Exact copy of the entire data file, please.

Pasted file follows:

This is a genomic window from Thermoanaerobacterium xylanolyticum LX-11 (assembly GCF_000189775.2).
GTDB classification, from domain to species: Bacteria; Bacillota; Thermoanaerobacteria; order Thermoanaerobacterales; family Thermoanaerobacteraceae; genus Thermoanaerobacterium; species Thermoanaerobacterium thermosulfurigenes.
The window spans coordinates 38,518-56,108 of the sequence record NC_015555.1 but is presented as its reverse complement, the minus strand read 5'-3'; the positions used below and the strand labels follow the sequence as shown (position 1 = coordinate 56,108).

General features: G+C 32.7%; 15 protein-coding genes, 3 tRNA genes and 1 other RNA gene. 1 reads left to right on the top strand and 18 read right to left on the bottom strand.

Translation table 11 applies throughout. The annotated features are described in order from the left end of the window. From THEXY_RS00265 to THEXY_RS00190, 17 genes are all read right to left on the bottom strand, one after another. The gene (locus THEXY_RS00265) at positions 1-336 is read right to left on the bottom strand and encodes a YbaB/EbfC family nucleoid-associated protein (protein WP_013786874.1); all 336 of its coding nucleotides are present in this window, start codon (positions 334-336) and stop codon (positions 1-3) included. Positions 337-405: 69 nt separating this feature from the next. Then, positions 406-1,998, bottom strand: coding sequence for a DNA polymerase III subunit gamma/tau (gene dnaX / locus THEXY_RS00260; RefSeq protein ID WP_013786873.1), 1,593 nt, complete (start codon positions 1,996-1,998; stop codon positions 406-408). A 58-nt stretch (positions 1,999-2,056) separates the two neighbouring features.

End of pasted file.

This is a genomic window from Thermoanaerobacterium xylanolyticum LX-11 (assembly GCF_000189775.2).
GTDB classification, from domain to species: Bacteria; Bacillota; Thermoanaerobacteria; order Thermoanaerobacterales; family Thermoanaerobacteraceae; genus Thermoanaerobacterium; species Thermoanaerobacterium thermosulfurigenes.
The window spans coordinates 38,518-56,108 of the sequence record NC_015555.1 but is presented as its reverse complement, the minus strand read 5'-3'; the positions used below and the strand labels follow the sequence as shown (position 1 = coordinate 56,108).

General features: G+C 32.7%; 15 protein-coding genes, 3 tRNA genes and 1 other RNA gene. 1 reads left to right on the top strand and 18 read right to left on the bottom strand.

Translation table 11 applies throughout. The annotated features are described in order from the left end of the window. From THEXY_RS00265 to THEXY_RS00190, 17 genes are all read right to left on the bottom strand, one after another. The gene (locus THEXY_RS00265) at positions 1-336 is read right to left on the bottom strand and encodes a YbaB/EbfC family nucleoid-associated protein (protein WP_013786874.1); all 336 of its coding nucleotides are present in this window, start codon (positions 334-336) and stop codon (positions 1-3) included. Positions 337-405: 69 nt separating this feature from the next. Then, positions 406-1,998, bottom strand: coding sequence for a DNA polymerase III subunit gamma/tau (gene dnaX / locus THEXY_RS00260; RefSeq protein ID WP_013786873.1), 1,593 nt, complete (start codon positions 1,996-1,998; stop codon positions 406-408). A 58-nt stretch (positions 1,999-2,056) separates the two neighbouring features.